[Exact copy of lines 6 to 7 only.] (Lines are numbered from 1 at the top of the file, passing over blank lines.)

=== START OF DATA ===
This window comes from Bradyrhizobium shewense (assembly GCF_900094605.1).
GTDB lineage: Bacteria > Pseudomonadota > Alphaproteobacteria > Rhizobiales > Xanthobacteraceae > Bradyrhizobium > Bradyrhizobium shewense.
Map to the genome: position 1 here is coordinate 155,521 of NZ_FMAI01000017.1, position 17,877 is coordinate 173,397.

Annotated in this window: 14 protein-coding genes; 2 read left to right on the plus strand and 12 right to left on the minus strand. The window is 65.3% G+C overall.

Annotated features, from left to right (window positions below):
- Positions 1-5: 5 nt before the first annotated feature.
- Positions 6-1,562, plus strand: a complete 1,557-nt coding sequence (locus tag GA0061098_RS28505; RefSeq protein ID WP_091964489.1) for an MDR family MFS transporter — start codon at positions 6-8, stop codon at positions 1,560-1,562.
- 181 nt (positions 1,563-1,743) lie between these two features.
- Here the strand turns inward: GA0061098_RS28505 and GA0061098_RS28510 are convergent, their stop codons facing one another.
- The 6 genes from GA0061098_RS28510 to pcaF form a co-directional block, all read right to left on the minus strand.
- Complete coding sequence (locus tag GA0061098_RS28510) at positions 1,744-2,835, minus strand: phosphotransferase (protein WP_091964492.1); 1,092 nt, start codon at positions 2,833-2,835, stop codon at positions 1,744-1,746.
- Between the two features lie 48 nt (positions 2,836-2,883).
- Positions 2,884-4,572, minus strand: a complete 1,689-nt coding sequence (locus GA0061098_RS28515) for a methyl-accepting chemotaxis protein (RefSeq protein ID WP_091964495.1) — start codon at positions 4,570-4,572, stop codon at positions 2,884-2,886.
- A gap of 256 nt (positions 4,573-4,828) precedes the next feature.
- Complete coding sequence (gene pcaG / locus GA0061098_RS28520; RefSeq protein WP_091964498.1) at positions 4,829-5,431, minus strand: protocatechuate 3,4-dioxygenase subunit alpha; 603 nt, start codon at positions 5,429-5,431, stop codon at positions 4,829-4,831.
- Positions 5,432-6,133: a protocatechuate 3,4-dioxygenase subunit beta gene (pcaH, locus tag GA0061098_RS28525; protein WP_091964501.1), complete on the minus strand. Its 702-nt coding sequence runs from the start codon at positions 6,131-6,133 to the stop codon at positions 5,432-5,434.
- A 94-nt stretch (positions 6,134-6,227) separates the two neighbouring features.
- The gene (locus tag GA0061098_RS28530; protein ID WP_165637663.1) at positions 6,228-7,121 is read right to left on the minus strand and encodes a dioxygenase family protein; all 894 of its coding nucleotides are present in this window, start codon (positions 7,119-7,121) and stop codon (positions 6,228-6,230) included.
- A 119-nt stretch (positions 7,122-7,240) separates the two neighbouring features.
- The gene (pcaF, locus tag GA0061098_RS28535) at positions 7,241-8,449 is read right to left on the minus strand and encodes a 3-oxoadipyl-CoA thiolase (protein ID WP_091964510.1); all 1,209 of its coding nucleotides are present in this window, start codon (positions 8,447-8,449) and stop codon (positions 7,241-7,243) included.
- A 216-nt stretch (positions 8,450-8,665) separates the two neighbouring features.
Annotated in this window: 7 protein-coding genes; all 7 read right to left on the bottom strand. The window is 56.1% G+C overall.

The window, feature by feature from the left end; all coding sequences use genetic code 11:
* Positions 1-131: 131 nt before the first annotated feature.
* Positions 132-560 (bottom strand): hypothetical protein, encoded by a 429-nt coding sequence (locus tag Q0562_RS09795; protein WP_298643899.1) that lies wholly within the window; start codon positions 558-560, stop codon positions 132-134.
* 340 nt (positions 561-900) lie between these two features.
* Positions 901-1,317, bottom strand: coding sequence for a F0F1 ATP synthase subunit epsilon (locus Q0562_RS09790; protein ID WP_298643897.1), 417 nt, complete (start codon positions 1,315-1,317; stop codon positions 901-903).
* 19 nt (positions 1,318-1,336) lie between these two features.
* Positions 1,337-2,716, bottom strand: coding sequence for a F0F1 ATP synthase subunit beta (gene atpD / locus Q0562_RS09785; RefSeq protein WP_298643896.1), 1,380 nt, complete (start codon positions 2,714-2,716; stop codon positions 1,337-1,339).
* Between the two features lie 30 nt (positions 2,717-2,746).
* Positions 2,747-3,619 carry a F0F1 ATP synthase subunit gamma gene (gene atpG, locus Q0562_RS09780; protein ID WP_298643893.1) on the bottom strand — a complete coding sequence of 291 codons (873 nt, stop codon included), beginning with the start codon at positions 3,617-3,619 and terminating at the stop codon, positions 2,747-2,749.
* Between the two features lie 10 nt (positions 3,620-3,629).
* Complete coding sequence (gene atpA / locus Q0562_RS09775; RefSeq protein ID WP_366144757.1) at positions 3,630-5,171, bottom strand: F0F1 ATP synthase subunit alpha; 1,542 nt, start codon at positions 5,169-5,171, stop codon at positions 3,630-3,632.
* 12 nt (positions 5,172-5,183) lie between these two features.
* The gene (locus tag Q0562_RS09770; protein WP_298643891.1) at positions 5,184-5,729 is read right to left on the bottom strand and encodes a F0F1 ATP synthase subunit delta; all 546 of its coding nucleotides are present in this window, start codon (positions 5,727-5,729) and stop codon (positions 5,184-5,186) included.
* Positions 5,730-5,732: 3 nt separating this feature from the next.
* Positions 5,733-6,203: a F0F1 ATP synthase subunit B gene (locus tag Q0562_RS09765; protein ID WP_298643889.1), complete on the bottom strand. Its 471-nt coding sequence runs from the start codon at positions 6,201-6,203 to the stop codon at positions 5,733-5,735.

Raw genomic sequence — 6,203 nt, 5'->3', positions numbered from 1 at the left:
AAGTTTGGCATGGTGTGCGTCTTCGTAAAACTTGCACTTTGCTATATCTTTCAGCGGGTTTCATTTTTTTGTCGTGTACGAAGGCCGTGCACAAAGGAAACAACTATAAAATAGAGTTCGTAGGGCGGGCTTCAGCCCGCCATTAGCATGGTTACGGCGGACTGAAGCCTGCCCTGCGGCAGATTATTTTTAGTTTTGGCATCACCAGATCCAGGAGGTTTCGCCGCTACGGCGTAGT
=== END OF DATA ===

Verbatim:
- Positions 1-5: 5 nt before the first annotated feature.
- Positions 6-1,562, plus strand: a complete 1,557-nt coding sequence (locus tag GA0061098_RS28505; RefSeq protein ID WP_091964489.1) for an MDR family MFS transporter — start codon at positions 6-8, stop codon at positions 1,560-1,562.